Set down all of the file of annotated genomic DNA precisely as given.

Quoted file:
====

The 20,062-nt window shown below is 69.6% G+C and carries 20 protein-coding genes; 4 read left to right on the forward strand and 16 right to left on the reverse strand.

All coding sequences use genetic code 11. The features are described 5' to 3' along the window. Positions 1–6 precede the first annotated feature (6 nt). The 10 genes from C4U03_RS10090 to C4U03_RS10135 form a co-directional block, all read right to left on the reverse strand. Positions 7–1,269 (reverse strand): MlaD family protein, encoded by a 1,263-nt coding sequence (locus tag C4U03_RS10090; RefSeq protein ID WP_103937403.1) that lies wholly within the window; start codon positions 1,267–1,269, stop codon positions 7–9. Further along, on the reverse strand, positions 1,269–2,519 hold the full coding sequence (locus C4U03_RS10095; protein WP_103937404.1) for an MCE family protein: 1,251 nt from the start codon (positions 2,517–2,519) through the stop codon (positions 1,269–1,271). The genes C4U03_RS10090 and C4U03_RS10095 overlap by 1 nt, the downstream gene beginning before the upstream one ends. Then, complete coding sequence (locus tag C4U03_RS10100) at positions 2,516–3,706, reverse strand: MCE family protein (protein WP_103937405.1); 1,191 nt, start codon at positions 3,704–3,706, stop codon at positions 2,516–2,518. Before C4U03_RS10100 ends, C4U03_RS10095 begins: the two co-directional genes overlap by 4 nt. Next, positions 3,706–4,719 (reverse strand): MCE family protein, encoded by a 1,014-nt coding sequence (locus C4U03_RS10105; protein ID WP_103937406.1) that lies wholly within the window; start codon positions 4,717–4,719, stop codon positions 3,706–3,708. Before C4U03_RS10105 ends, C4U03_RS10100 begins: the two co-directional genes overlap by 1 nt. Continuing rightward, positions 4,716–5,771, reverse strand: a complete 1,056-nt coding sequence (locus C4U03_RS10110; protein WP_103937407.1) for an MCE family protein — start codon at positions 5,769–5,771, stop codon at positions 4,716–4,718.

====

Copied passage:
The 20,062-nt window shown below is 69.6% G+C and carries 20 protein-coding genes; 4 read left to right on the forward strand and 16 right to left on the reverse strand.

All coding sequences use genetic code 11. The features are described 5' to 3' along the window. Positions 1–6 precede the first annotated feature (6 nt). The 10 genes from C4U03_RS10090 to C4U03_RS10135 form a co-directional block, all read right to left on the reverse strand. Positions 7–1,269 (reverse strand): MlaD family protein, encoded by a 1,263-nt coding sequence (locus tag C4U03_RS10090; RefSeq protein ID WP_103937403.1) that lies wholly within the window; start codon positions 1,267–1,269, stop codon positions 7–9. Further along, on the reverse strand, positions 1,269–2,519 hold the full coding sequence (locus C4U03_RS10095; protein WP_103937404.1) for an MCE family protein: 1,251 nt from the start codon (positions 2,517–2,519) through the stop codon (positions 1,269–1,271). The genes C4U03_RS10090 and C4U03_RS10095 overlap by 1 nt, the downstream gene beginning before the upstream one ends. Then, complete coding sequence (locus tag C4U03_RS10100) at positions 2,516–3,706, reverse strand: MCE family protein (protein WP_103937405.1); 1,191 nt, start codon at positions 3,704–3,706, stop codon at positions 2,516–2,518. Before C4U03_RS10100 ends, C4U03_RS10095 begins: the two co-directional genes overlap by 4 nt. Next, positions 3,706–4,719 (reverse strand): MCE family protein, encoded by a 1,014-nt coding sequence (locus C4U03_RS10105; protein ID WP_103937406.1) that lies wholly within the window; start codon positions 4,717–4,719, stop codon positions 3,706–3,708. Before C4U03_RS10105 ends, C4U03_RS10100 begins: the two co-directional genes overlap by 1 nt. Continuing rightward, positions 4,716–5,771, reverse strand: a complete 1,056-nt coding sequence (locus C4U03_RS10110; protein WP_103937407.1) for an MCE family protein — start codon at positions 5,769–5,771, stop codon at positions 4,716–4,718.